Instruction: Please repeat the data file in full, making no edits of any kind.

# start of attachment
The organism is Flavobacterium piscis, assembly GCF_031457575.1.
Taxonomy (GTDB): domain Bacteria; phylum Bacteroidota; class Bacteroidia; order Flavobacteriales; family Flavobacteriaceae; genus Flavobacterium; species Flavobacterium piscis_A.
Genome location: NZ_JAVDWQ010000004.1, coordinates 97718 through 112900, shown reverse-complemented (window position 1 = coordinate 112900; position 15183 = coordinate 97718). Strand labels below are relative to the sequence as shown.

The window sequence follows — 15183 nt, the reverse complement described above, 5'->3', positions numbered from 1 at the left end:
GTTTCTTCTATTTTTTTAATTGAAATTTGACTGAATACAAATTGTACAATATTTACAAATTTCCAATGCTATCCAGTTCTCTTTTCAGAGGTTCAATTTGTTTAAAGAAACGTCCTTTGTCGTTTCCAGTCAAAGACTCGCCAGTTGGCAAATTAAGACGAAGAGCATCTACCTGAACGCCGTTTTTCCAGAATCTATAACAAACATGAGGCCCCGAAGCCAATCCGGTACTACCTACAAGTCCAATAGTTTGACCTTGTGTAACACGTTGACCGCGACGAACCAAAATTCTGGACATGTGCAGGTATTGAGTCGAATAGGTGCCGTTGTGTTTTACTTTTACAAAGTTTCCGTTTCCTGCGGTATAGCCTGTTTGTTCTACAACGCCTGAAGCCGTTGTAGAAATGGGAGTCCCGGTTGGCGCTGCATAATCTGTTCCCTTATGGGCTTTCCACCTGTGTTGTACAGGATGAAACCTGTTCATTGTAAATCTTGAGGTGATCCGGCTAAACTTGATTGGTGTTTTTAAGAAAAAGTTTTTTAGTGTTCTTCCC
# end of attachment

The organism is Flavobacterium piscis, assembly GCF_031457575.1.
Taxonomy (GTDB): domain Bacteria; phylum Bacteroidota; class Bacteroidia; order Flavobacteriales; family Flavobacteriaceae; genus Flavobacterium; species Flavobacterium piscis_A.
Genome location: NZ_JAVDWQ010000004.1, coordinates 97718 through 112900, shown reverse-complemented (window position 1 = coordinate 112900; position 15183 = coordinate 97718). Strand labels below are relative to the sequence as shown.

The window sequence follows — 15183 nt, the reverse complement described above, 5'->3', positions numbered from 1 at the left end:
GTTTCTTCTATTTTTTTAATTGAAATTTGACTGAATACAAATTGTACAATATTTACAAATTTCCAATGCTATCCAGTTCTCTTTTCAGAGGTTCAATTTGTTTAAAGAAACGTCCTTTGTCGTTTCCAGTCAAAGACTCGCCAGTTGGCAAATTAAGACGAAGAGCATCTACCTGAACGCCGTTTTTCCAGAATCTATAACAAACATGAGGCCCCGAAGCCAATCCGGTACTACCTACAAGTCCAATAGTTTGACCTTGTGTAACACGTTGACCGCGACGAACCAAAATTCTGGACATGTGCAGGTATTGAGTCGAATAGGTGCCGTTGTGTTTTACTTTTACAAAGTTTCCGTTTCCTGCGGTATAGCCTGTTTGTTCTACAACGCCTGAAGCCGTTGTAGAAATGGGAGTCCCGGTTGGCGCTGCATAATCTGTTCCCTTATGGGCTTTCCACCTGTGTTGTACAGGATGAAACCTGTTCATTGTAAATCTTGAGGTGATCCGGCTAAACTTGATTGGTGTTTTTAAGAAAAAGTTTTTTAGTGTTCTTCCC